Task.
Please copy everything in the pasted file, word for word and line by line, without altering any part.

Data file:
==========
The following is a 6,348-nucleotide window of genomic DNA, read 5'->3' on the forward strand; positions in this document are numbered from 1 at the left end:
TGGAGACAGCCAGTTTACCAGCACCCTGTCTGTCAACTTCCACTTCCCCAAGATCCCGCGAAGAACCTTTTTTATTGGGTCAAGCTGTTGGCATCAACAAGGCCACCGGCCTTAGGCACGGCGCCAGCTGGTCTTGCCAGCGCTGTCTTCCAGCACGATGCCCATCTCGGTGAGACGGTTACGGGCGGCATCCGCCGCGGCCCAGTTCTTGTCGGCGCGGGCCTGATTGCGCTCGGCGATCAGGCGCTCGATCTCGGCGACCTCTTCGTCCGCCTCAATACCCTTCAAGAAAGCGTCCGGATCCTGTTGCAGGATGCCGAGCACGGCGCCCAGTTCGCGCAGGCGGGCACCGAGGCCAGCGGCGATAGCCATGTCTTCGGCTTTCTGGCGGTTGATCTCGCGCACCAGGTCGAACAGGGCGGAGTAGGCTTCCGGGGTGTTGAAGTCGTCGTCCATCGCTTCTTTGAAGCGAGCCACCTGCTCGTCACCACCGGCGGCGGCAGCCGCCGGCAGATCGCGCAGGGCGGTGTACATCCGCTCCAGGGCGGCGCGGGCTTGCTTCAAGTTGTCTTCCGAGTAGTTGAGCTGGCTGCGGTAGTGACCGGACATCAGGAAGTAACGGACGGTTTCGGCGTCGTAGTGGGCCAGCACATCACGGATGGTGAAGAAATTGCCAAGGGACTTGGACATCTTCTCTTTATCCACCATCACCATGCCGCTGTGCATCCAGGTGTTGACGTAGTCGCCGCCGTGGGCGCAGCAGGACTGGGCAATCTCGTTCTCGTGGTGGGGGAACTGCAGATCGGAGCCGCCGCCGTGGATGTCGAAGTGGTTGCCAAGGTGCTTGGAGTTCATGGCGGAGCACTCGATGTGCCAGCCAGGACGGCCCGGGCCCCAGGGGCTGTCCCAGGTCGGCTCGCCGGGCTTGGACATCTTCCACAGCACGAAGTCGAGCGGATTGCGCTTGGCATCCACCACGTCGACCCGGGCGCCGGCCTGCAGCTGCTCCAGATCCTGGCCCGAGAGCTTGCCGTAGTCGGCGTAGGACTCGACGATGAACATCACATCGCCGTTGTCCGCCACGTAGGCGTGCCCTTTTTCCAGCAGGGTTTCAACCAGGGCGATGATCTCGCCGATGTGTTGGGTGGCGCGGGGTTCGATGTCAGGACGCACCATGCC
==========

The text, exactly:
The following is a 6,348-nucleotide window of genomic DNA, read 5'->3' on the forward strand; positions in this document are numbered from 1 at the left end:
TGGAGACAGCCAGTTTACCAGCACCCTGTCTGTCAACTTCCACTTCCCCAAGATCCCGCGAAGAACCTTTTTTATTGGGTCAAGCTGTTGGCATCAACAAGGCCACCGGCCTTAGGCACGGCGCCAGCTGGTCTTGCCAGCGCTGTCTTCCAGCACGATGCCCATCTCGGTGAGACGGTTACGGGCGGCATCCGCCGCGGCCCAGTTCTTGTCGGCGCGGGCCTGATTGCGCTCGGCGATCAGGCGCTCGATCTCGGCGACCTCTTCGTCCGCCTCAATACCCTTCAAGAAAGCGTCCGGATCCTGTTGCAGGATGCCGAGCACGGCGCCCAGTTCGCGCAGGCGGGCACCGAGGCCAGCGGCGATAGCCATGTCTTCGGCTTTCTGGCGGTTGATCTCGCGCACCAGGTCGAACAGGGCGGAGTAGGCTTCCGGGGTGTTGAAGTCGTCGTCCATCGCTTCTTTGAAGCGAGCCACCTGCTCGTCACCACCGGCGGCGGCAGCCGCCGGCAGATCGCGCAGGGCGGTGTACATCCGCTCCAGGGCGGCGCGGGCTTGCTTCAAGTTGTCTTCCGAGTAGTTGAGCTGGCTGCGGTAGTGACCGGACATCAGGAAGTAACGGACGGTTTCGGCGTCGTAGTGGGCCAGCACATCACGGATGGTGAAGAAATTGCCAAGGGACTTGGACATCTTCTCTTTATCCACCATCACCATGCCGCTGTGCATCCAGGTGTTGACGTAGTCGCCGCCGTGGGCGCAGCAGGACTGGGCAATCTCGTTCTCGTGGTGGGGGAACTGCAGATCGGAGCCGCCGCCGTGGATGTCGAAGTGGTTGCCAAGGTGCTTGGAGTTCATGGCGGAGCACTCGATGTGCCAGCCAGGACGGCCCGGGCCCCAGGGGCTGTCCCAGGTCGGCTCGCCGGGCTTGGACATCTTCCACAGCACGAAGTCGAGCGGATTGCGCTTGGCATCCACCACGTCGACCCGGGCGCCGGCCTGCAGCTGCTCCAGATCCTGGCCCGAGAGCTTGCCGTAGTCGGCGTAGGACTCGACGATGAACATCACATCGCCGTTGTCCGCCACGTAGGCGTGCCCTTTTTCCAGCAGGGTTTCAACCAGGGCGATGATCTCGCCGATGTGTTGGGTGGCGCGGGGTTCGATGTCAGGACGCACCATGCC